The rules were first proposed in April of last year, and the public comments the SEC received caused the agency to eliminate a size-based exception for block trades from the final rule, Gensler said, pushing off to a later date any appropriate block-size threshold considerations.
The effective date for the final rule is 60 days after publication in the Federal Register.
Designation of Chief Compliance Officer
One of Regulation SE’s core principles requires each registered SBSEF to designate a chief compliance officer and requires the CCO to review the SBSEF’s compliance with the core principles, resolve conflicts of interest, be responsible for establishing and administering policies and procedures required under the principles, establish procedures for the remediation of noncompliance, prepare and sign an annual report that describes the SBSEF’s compliance, certify that the report is accurate and complete, and submit the report to the SEC.
(This CCO-focused core principle is substantively identical to the CFTC’s one in the swaps arena.)
The final rule contains an interesting reference from a commenter who addressed the CCO role specifically. The commenter felt strongly that the CCO should have a single compliance role and no other competing role or responsibility that could create conflicts of interest or threaten its independence. Therefore, the commenter suggests that the rules restrict the CCO position from being held by an attorney who represents the SBSEF or its board of directors, such as an in-house or general counsel.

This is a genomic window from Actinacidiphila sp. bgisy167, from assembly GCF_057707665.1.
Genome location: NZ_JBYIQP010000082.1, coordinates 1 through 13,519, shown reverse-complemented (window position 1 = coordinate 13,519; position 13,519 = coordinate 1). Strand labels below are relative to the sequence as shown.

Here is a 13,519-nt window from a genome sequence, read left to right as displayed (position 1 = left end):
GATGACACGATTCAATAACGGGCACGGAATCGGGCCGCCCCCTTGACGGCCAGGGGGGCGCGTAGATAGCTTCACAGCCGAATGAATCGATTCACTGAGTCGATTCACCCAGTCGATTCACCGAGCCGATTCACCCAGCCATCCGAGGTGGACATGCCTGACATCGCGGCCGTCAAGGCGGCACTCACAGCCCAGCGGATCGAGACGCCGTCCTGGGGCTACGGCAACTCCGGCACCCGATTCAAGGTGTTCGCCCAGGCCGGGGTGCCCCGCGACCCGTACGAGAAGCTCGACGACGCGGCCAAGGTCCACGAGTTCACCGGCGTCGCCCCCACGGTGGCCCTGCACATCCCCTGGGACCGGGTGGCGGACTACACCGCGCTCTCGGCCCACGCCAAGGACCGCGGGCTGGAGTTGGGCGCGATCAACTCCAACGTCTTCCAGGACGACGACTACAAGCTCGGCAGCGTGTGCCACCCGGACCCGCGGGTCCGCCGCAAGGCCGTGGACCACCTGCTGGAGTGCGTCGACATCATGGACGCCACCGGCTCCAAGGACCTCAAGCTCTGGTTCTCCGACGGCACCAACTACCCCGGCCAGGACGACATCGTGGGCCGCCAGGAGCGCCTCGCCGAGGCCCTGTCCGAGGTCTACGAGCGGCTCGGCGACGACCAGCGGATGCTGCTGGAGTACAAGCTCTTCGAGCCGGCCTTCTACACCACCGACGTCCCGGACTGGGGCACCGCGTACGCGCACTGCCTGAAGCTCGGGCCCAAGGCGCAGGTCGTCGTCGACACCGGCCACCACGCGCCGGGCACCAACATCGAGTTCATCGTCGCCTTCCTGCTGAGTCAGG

The commenter also stated that the remuneration of the CCO must be specifically designed in such a way that avoids potential conflicts of interest with its compliance role, and have a direct reporting line to the independent directors, reporting to the audit committee at least yearly, with the independent directors only being allowed to designate or remove the CCO.
“I believe aligning the SEC’s regime closely with the CFTC’s garners many of the same benefits – bringing together buyers and sellers with transparent, pre-trade pricing. That lowers risk in the marketplace and protects investors.”Gary Gensler, Chair, SEC
The SEC rule drafters responded to the commenter’s suggestions by noting that key provisions of the rule would sufficiently protect the independence and authority of an SBSEF’s CCO in performing the required functions, since (among other things) it requires that the position of CCO carry with it sufficient authority and resources to fulfill the position’s duties, and says that the CCO shall have supervisory authority over all staff acting at the CCO’s direction. The SBSEF remains responsible for establishing and administering required policies and procedures, the SEC says.
As far as the comment about dual-hatted CCOs goes, the SEC said there are strong economic incentives for a dually registered entity to appoint the same individual to serve as the CCO for both the swap and security-based swap businesses; so, any added requirements imposed by the SEC could increase costs for those businesses while generating marginal benefits.